Aesthetically, Cumberbatch's appeal is almost impossible to define. He has naturally auburn hair, which he dyes for different roles, but which brings to mind Byronic literary heroes as diverse as Mr. Darcy and Christian Grey. His haughty pallor bears comparison with the vampiric charms of Robert Pattinson in Twilight, and with the young Mark Twain. His features are aristocratic in a way that used to suggest inbreeding among the upper classes—his mouth is only vaguely defined, and his jaw is slender rather than square—while his eyes are situated disproportionately far away from each other, tilting back towards his temples in a manner that makes his angular cheekbones more apparent. Physically, he's most frequently compared to an otter. In previous roles, he sported a ginger mustache while playing a rapist in Atonement, and he suffered through a hideous makeover to play the infinitely gruesome Julian Assange in The Fifth Estate (not even Cumberbatch’s charms could make that movie a success).
Emotionally and intellectually, he is, quite simply, the perfect male celebrity for our time. The feminist blog Jezebel refers to him as "your boyfriend Benedict Cumberbatch," an endorsement that takes into consideration his intelligence, his chivalry (he once punched a reporter who was rude about Keira Knightley, but did so “gently”), his sense of humor, his status as a straight ally for gay rights (hence the wedding he officiated), and his Buddhist regard for humanity and all the earth's creatures. He's an activist and an artist who donates his drawings to charity auctions. He has concerns about the fact that his legions of fans refer to themselves as Cumberbitches or Cumberbunnies because of the potentially sexist connotations; he prefers Cumberbabes. Of course he does.
If Cumberbatch is as uncomfortable with the level of attention he's getting as he says he is, then his ascent can be seen as a cautionary tale for other reluctant idols. In some indefinable way, Cumberbatch is a walking, talking meme. When he appeared on Sesame Street he had to repeatedly remind Murray that he was actually an actor, not a detective named "Benedict Sherlock," in a joke that was far too sophisticated to be targeted at preschoolers and was presumably intended for a YouTube audience. His presence is guaranteed to make anything go viral, whether it's a literary festival, a TV miniseries, or one of the most frequently staged Shakespearian tragedies. In London, people are paying around $170 just to jump to the front of the line when tickets go on sale for his Hamlet. Combine photos of him looking intuitive or alluring with pictures of fuzzy kittens and it's a wonder the Internet doesn't implode.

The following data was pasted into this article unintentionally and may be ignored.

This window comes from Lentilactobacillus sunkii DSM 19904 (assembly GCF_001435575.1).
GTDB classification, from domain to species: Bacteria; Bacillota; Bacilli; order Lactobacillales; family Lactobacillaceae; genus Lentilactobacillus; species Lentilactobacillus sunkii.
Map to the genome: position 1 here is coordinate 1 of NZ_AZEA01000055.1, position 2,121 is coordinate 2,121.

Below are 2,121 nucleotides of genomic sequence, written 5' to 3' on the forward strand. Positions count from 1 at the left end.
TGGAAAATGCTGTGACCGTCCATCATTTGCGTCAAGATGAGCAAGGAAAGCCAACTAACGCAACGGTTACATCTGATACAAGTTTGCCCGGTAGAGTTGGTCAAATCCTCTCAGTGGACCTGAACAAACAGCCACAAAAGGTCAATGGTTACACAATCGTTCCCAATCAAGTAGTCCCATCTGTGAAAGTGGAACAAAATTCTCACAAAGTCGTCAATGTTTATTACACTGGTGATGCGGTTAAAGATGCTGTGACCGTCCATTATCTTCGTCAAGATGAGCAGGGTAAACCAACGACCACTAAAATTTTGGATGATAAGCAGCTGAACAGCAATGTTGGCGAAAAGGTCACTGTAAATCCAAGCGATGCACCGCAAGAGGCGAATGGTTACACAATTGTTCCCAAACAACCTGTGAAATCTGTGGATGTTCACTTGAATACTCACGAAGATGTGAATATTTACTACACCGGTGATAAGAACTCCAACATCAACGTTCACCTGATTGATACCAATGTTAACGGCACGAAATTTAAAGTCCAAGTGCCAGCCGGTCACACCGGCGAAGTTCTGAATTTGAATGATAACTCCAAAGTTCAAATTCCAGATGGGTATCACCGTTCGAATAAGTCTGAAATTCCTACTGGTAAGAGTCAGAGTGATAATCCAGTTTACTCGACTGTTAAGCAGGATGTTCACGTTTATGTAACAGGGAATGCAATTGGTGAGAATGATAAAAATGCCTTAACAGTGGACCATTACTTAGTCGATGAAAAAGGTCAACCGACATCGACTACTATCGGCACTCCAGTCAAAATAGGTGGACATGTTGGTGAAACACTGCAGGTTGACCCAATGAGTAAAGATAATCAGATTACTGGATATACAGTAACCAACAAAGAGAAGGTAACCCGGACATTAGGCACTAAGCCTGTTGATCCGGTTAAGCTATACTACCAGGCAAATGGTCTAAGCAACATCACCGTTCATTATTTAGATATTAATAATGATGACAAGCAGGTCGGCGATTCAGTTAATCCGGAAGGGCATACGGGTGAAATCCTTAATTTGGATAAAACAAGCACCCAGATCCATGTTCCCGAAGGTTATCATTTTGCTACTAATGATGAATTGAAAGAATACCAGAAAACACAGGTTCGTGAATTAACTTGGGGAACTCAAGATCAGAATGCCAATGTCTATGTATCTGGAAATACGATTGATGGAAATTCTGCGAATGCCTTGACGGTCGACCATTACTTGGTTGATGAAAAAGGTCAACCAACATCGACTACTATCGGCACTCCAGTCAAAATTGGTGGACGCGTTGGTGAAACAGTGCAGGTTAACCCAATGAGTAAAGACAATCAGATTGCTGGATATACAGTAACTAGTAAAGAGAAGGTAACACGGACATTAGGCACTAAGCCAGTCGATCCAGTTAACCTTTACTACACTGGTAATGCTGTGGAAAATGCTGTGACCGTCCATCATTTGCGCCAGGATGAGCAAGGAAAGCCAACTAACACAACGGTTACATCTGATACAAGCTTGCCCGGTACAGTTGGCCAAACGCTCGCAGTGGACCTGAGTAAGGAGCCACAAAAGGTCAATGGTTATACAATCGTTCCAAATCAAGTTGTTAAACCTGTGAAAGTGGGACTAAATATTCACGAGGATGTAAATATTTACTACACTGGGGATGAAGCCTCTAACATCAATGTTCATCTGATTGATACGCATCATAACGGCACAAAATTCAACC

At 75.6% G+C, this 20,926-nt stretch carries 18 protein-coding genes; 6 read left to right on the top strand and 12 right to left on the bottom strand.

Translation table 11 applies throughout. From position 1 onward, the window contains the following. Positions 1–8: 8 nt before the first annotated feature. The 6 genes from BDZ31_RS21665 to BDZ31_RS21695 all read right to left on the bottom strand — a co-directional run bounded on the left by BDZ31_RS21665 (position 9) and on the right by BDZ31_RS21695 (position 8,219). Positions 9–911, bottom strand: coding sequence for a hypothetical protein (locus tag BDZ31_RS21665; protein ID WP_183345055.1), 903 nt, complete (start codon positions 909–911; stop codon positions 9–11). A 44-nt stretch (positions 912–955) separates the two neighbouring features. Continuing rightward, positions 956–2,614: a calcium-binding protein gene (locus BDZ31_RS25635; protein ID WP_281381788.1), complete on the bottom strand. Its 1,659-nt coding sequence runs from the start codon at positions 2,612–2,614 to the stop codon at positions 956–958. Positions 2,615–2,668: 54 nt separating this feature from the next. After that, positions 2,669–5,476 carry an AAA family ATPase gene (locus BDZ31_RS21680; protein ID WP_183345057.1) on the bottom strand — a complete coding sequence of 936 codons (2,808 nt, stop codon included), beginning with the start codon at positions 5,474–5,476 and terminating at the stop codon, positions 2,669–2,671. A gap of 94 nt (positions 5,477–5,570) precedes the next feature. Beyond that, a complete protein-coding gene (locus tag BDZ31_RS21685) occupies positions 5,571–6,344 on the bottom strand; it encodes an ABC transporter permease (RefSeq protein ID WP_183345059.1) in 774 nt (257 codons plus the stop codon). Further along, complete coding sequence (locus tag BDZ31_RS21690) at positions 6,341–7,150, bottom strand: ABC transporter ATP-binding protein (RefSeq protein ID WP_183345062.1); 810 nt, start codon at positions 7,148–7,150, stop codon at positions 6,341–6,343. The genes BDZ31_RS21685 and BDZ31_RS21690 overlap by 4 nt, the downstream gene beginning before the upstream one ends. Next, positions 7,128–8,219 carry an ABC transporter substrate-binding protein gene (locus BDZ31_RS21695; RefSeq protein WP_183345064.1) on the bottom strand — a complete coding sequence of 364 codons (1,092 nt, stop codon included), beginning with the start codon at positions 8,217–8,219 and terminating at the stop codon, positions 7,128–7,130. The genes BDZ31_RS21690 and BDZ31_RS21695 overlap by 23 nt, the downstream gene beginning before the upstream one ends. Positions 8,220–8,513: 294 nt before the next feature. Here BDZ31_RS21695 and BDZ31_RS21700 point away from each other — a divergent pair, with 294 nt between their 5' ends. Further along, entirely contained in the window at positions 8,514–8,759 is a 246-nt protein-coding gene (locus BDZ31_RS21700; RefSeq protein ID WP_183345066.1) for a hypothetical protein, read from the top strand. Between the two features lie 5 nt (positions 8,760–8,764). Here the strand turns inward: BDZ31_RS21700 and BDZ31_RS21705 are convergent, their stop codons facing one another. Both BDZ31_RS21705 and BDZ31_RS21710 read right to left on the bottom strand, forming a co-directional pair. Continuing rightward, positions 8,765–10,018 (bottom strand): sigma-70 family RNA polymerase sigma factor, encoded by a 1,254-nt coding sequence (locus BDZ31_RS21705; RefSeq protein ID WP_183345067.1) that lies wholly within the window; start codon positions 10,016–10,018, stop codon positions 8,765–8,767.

In Edgar Allan Poe’s Ligeia a character says, "There is no exquisite beauty … without some strangeness in the proportion." Perhaps the strange and incalculable ascendancy of Cumberbatch from a man the BBC initially didn't think was sexy enough to play Sherlock Holmes to one of the biggest stars in the world is a sign that our culture is maturing, and no longer considers classical good looks to be paramount. The 18th century philosopher Immanuel Kant drew distinctions between things that are evidently beautiful because we can see they're beautiful, and things that are sublime because they demand an intellectual response. In a Cumberbatch-centric universe, the sublime is finally triumphant.